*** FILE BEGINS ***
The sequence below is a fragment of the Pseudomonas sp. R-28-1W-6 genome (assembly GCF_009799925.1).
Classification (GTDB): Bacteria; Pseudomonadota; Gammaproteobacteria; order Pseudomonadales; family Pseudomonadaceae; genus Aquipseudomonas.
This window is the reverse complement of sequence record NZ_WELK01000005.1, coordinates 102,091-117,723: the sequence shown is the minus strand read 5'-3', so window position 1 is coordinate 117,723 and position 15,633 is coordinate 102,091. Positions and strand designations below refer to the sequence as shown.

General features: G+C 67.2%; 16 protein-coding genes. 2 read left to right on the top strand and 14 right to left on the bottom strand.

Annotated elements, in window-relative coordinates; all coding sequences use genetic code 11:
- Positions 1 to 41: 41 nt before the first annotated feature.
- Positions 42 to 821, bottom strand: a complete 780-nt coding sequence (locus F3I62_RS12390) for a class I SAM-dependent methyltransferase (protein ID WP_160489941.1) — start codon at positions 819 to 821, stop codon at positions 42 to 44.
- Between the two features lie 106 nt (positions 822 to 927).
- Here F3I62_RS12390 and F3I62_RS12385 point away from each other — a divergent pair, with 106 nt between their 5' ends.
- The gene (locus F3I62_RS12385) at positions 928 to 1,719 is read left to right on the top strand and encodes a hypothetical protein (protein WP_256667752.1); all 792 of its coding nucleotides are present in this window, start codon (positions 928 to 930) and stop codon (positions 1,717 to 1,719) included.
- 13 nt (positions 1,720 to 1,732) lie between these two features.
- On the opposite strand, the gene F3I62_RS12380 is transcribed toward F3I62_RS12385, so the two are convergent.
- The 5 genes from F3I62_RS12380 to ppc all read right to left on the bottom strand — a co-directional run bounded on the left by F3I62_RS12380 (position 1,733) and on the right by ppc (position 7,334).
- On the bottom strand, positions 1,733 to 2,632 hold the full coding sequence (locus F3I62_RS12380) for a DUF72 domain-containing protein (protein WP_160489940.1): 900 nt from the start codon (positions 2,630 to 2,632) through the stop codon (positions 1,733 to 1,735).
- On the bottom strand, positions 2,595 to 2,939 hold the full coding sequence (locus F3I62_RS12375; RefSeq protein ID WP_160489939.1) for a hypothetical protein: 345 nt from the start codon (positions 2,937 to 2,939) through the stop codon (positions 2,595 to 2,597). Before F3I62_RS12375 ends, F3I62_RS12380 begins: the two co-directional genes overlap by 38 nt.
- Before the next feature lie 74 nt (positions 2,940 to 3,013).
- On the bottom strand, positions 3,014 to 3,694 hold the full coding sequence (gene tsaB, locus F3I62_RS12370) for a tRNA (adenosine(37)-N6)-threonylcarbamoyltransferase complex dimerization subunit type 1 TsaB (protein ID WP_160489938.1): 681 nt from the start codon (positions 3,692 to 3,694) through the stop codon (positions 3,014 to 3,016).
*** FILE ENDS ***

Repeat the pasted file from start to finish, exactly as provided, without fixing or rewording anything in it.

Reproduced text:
The sequence below is a fragment of the Pseudomonas sp. R-28-1W-6 genome (assembly GCF_009799925.1).
Classification (GTDB): Bacteria; Pseudomonadota; Gammaproteobacteria; order Pseudomonadales; family Pseudomonadaceae; genus Aquipseudomonas.
This window is the reverse complement of sequence record NZ_WELK01000005.1, coordinates 102,091-117,723: the sequence shown is the minus strand read 5'-3', so window position 1 is coordinate 117,723 and position 15,633 is coordinate 102,091. Positions and strand designations below refer to the sequence as shown.

General features: G+C 67.2%; 16 protein-coding genes. 2 read left to right on the top strand and 14 right to left on the bottom strand.

Annotated elements, in window-relative coordinates; all coding sequences use genetic code 11:
- Positions 1 to 41: 41 nt before the first annotated feature.
- Positions 42 to 821, bottom strand: a complete 780-nt coding sequence (locus F3I62_RS12390) for a class I SAM-dependent methyltransferase (protein ID WP_160489941.1) — start codon at positions 819 to 821, stop codon at positions 42 to 44.
- Between the two features lie 106 nt (positions 822 to 927).
- Here F3I62_RS12390 and F3I62_RS12385 point away from each other — a divergent pair, with 106 nt between their 5' ends.
- The gene (locus F3I62_RS12385) at positions 928 to 1,719 is read left to right on the top strand and encodes a hypothetical protein (protein WP_256667752.1); all 792 of its coding nucleotides are present in this window, start codon (positions 928 to 930) and stop codon (positions 1,717 to 1,719) included.
- 13 nt (positions 1,720 to 1,732) lie between these two features.
- On the opposite strand, the gene F3I62_RS12380 is transcribed toward F3I62_RS12385, so the two are convergent.
- The 5 genes from F3I62_RS12380 to ppc all read right to left on the bottom strand — a co-directional run bounded on the left by F3I62_RS12380 (position 1,733) and on the right by ppc (position 7,334).
- On the bottom strand, positions 1,733 to 2,632 hold the full coding sequence (locus F3I62_RS12380) for a DUF72 domain-containing protein (protein WP_160489940.1): 900 nt from the start codon (positions 2,630 to 2,632) through the stop codon (positions 1,733 to 1,735).
- On the bottom strand, positions 2,595 to 2,939 hold the full coding sequence (locus F3I62_RS12375; RefSeq protein ID WP_160489939.1) for a hypothetical protein: 345 nt from the start codon (positions 2,937 to 2,939) through the stop codon (positions 2,595 to 2,597). Before F3I62_RS12375 ends, F3I62_RS12380 begins: the two co-directional genes overlap by 38 nt.
- Before the next feature lie 74 nt (positions 2,940 to 3,013).
- On the bottom strand, positions 3,014 to 3,694 hold the full coding sequence (gene tsaB, locus F3I62_RS12370) for a tRNA (adenosine(37)-N6)-threonylcarbamoyltransferase complex dimerization subunit type 1 TsaB (protein ID WP_160489938.1): 681 nt from the start codon (positions 3,692 to 3,694) through the stop codon (positions 3,014 to 3,016).